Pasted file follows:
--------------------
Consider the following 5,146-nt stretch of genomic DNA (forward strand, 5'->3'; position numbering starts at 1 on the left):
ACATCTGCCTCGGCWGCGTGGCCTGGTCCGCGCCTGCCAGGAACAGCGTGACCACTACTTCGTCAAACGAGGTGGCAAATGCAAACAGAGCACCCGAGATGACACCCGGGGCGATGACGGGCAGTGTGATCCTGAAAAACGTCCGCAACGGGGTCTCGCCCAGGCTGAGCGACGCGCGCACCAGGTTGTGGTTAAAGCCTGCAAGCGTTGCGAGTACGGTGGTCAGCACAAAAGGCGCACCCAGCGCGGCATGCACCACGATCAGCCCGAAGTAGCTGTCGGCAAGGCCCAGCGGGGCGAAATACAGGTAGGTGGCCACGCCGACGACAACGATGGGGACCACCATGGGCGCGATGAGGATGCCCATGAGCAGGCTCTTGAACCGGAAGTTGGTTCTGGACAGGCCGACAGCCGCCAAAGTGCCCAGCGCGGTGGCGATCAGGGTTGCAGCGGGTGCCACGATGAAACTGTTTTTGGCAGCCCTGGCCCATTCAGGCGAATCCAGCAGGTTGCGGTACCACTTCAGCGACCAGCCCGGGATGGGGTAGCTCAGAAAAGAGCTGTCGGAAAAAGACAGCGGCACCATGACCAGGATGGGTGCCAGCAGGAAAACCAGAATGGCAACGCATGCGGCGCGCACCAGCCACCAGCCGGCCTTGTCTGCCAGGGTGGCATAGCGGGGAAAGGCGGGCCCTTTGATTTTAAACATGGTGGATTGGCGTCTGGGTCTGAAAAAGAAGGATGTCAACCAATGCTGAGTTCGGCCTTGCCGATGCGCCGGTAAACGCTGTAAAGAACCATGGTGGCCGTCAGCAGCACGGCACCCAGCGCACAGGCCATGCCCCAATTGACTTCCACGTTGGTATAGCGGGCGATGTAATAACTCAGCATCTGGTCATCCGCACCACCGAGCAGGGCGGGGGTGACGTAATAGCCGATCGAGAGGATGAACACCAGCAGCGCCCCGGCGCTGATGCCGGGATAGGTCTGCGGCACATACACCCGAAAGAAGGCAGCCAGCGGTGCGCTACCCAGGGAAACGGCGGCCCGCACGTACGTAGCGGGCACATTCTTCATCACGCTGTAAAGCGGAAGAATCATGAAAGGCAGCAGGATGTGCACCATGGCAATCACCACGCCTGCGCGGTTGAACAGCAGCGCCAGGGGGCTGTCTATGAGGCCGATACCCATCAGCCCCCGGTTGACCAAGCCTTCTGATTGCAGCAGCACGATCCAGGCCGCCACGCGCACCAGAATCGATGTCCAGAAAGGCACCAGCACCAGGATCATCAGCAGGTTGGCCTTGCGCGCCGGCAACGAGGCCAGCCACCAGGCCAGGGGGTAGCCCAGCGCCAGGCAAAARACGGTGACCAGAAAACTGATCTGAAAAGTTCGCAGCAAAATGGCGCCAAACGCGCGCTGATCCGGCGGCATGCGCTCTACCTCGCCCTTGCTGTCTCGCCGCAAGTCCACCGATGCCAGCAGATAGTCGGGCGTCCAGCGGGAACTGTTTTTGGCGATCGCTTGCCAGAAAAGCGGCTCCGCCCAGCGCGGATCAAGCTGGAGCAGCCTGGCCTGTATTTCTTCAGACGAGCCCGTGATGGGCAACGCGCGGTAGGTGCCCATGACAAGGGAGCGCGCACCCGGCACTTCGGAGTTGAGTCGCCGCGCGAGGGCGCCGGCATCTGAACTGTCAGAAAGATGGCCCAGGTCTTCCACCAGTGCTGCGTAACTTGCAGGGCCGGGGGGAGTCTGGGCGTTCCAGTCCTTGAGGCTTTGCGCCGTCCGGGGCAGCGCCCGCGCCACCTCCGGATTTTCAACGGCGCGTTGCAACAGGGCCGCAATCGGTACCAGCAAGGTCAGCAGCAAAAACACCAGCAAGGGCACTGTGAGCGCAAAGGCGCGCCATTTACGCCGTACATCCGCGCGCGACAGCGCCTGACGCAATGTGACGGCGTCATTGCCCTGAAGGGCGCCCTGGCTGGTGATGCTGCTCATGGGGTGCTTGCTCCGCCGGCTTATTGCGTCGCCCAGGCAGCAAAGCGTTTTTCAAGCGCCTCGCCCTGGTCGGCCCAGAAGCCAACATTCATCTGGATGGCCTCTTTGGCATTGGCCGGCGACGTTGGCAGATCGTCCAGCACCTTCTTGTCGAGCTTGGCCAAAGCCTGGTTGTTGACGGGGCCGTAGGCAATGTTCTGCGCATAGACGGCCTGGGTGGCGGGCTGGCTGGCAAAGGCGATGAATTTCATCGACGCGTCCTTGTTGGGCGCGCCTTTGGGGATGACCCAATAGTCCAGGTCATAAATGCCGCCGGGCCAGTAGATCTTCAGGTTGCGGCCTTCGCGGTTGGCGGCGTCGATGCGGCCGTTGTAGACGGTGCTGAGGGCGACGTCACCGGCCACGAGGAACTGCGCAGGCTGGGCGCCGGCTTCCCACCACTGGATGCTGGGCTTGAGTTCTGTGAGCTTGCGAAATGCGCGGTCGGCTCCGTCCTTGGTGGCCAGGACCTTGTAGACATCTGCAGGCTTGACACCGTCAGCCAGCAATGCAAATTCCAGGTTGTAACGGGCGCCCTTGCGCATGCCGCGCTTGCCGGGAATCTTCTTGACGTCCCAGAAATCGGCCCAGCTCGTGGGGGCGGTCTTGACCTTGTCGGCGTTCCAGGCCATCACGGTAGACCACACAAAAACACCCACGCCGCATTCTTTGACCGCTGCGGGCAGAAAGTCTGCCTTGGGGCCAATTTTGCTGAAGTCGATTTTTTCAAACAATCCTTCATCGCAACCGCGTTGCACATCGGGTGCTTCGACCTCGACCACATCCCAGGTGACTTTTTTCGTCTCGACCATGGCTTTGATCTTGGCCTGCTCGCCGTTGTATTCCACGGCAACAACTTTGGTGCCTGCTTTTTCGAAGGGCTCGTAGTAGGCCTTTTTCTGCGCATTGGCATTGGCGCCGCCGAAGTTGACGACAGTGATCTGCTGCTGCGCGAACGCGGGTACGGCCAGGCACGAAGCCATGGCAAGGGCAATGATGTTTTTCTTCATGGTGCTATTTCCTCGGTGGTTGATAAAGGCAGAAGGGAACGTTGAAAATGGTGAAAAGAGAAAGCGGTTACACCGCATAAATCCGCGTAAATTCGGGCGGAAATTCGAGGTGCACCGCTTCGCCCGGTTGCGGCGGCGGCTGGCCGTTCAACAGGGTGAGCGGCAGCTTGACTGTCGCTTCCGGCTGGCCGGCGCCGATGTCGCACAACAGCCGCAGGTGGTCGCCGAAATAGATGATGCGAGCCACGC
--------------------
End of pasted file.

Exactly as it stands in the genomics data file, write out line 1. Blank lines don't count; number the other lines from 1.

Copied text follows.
Consider the following 5,146-nt stretch of genomic DNA (forward strand, 5'->3'; position numbering starts at 1 on the left):